Purpose: This project presents a case of a pediatric patient experiencing post-concussive syndrome following a sports-related minor traumatic brain injury and answers the following PICO question via evidence-based analysis: In adolescents aged 12-20 status-post acute concussion, is initiation of light activity more effective than absolute physical rest, in reducing the duration of self- reported postconcussive symptoms?
Background: Current best practice for managing acute pediatric concussions for health care providers involves a period of absolute cognitive and physical rest. Graduated Return to Play (GRP) protocols are initiated after a period of absolute rest, or not initiated at all in the lower levels of completive sport. In young athletes, absolute rest can cause additional problems such as deconditioning, depression, and decreased self-image.1 Investigating this topic and current research can lead to more information regarding the safety and timing of discontinuing absolute rest, as well as the potential benefits of initiating light activity soon after concussion for this particular patient population.
Results: Across the board, studies show that absolute rest did not conclusively benefit the patients or reduce the duration of their symptoms. In fact, some studies showed that absolute rest prolonged the recovery of the patients when compared with physical activity. In one particular study, initiation of light activity showed better performance on neurocognitive testing, with moderate and heavy exercise showing poorer performance. Finally, graded treadmill exercise testing shows that initiating exercise in this population to a specific symptom threshold while measuring physiologic signs of exertion can be beneficial to increasing exercise tolerance and reduce symptom severity.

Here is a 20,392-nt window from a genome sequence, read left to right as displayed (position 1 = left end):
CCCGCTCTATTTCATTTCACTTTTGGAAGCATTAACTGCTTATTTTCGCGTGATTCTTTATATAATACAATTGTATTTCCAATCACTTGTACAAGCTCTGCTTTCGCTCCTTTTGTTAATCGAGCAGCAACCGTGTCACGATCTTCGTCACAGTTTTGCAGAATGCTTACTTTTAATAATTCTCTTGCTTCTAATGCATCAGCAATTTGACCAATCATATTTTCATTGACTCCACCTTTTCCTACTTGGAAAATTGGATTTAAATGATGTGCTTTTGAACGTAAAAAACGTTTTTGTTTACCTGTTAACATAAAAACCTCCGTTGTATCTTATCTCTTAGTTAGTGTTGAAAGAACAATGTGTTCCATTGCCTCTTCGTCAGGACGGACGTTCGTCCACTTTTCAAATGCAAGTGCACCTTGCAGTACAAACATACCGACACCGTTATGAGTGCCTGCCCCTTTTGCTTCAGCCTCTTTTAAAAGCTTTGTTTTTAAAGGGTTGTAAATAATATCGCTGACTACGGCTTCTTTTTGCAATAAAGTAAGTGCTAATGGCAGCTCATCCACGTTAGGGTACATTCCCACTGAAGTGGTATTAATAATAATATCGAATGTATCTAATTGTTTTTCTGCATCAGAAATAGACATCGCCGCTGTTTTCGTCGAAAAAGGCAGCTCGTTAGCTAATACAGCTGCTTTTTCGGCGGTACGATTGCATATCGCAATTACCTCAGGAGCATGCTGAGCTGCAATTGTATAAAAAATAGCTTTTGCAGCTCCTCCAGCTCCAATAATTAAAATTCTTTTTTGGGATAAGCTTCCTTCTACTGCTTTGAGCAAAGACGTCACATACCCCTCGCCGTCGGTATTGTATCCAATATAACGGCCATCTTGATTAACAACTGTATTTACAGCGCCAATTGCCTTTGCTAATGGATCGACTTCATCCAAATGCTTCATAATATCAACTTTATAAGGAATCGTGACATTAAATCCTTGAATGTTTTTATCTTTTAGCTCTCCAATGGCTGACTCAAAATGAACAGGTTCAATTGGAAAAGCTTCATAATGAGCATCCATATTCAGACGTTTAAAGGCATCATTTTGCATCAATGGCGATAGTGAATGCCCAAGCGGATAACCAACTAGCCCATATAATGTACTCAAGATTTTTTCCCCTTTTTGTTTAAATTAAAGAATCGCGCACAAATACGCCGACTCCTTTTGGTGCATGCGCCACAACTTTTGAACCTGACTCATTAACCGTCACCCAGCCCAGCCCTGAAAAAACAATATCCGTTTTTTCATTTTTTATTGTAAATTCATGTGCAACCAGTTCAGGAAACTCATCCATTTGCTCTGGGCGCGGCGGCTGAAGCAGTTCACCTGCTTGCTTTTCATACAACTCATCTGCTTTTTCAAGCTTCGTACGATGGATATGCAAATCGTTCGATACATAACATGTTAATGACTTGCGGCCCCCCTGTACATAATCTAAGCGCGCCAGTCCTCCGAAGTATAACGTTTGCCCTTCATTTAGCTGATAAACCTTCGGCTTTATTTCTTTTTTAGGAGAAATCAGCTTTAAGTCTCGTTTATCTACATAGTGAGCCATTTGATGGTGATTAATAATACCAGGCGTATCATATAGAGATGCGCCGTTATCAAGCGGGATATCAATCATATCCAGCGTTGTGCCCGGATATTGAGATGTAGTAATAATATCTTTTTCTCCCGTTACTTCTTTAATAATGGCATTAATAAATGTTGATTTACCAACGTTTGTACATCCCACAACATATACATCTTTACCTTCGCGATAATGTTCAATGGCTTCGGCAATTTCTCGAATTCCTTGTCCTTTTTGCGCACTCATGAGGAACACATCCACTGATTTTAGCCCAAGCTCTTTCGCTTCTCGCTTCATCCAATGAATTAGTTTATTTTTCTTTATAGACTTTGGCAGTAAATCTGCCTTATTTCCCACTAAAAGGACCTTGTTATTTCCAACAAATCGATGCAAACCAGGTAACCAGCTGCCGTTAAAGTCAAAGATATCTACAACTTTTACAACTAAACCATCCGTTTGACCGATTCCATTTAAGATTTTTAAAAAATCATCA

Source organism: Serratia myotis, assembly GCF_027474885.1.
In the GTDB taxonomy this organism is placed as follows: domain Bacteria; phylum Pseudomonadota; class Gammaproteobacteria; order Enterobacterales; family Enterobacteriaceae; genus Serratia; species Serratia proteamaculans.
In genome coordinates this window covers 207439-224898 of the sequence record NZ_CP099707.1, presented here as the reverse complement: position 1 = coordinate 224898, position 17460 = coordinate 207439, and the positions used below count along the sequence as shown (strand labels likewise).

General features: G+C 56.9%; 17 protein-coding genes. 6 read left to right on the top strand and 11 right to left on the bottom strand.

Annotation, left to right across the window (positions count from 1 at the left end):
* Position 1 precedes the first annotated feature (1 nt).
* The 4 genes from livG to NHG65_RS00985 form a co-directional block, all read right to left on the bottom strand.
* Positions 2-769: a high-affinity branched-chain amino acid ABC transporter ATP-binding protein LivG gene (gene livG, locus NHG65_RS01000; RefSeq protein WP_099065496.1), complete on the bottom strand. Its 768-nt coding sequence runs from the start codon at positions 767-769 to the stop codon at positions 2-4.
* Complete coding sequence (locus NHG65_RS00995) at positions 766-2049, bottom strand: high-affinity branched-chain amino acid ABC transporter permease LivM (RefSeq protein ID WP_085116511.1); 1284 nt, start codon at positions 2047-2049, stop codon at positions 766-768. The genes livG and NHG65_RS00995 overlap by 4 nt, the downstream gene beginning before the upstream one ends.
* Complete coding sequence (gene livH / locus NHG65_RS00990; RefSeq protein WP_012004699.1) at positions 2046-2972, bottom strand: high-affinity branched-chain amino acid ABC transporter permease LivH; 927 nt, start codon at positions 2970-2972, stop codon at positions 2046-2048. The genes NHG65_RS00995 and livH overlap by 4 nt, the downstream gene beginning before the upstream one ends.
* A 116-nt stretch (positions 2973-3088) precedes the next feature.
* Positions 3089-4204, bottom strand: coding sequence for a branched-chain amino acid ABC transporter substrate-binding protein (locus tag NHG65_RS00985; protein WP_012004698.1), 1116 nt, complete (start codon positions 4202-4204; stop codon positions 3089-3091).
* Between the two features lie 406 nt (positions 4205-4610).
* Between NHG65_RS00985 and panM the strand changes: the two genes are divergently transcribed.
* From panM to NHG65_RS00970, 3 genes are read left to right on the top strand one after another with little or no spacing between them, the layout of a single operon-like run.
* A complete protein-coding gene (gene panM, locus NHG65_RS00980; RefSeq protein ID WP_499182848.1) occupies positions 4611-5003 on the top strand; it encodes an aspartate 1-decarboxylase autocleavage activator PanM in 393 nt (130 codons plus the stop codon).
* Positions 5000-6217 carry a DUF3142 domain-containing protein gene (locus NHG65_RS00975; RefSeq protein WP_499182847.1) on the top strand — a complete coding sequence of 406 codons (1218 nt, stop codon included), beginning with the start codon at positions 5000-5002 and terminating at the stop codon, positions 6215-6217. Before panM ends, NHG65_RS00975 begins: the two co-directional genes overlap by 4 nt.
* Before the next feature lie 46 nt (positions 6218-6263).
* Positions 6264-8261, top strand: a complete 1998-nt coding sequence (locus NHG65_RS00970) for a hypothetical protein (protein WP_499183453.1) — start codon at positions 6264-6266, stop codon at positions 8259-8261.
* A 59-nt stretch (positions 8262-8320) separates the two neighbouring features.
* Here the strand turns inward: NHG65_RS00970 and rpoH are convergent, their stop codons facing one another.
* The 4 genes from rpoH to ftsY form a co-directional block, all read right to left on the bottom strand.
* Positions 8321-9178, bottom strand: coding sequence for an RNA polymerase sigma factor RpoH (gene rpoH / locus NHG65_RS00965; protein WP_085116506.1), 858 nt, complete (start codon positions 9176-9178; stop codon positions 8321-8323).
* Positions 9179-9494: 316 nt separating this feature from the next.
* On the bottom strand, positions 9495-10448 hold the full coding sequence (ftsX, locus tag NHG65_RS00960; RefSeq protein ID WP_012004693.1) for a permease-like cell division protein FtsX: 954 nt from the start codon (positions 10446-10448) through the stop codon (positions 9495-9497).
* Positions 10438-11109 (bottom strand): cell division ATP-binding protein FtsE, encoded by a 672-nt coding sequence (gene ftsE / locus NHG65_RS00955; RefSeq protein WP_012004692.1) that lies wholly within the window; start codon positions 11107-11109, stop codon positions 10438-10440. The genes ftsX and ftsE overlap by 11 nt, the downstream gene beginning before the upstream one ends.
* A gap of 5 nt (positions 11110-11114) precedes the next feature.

Discussion: The literature supporting the claim that absolute rest is the best- indicated treatment has been limited. Without strong evidence supporting absolute rest after concussion, many student-athletes and parents are left feeling frustrated with negative psychological and social ramifications. Health-care professionals must develop and implement safe, evidence-based protocol when treating adolescent patients of this population. The research included in this analysis does support initiation of light to moderate activity with little to no evidence of harm.
Doctor of Physical Therapy (DPT)
Level of Degree
Tiffany Enache PT, DPT
Sandra Heimerl, PT, DPT
adolescent concussion, sports-related concussion, rest, activity, exercise
Ortiz, Kaley A.. "Absolute Rest Versus Early Initiation of Light Activity in Adolescents Post Sports-Related Concussion - An Evidence Based Analysis." (2017). http://digitalrepository.unm.edu/dpt/130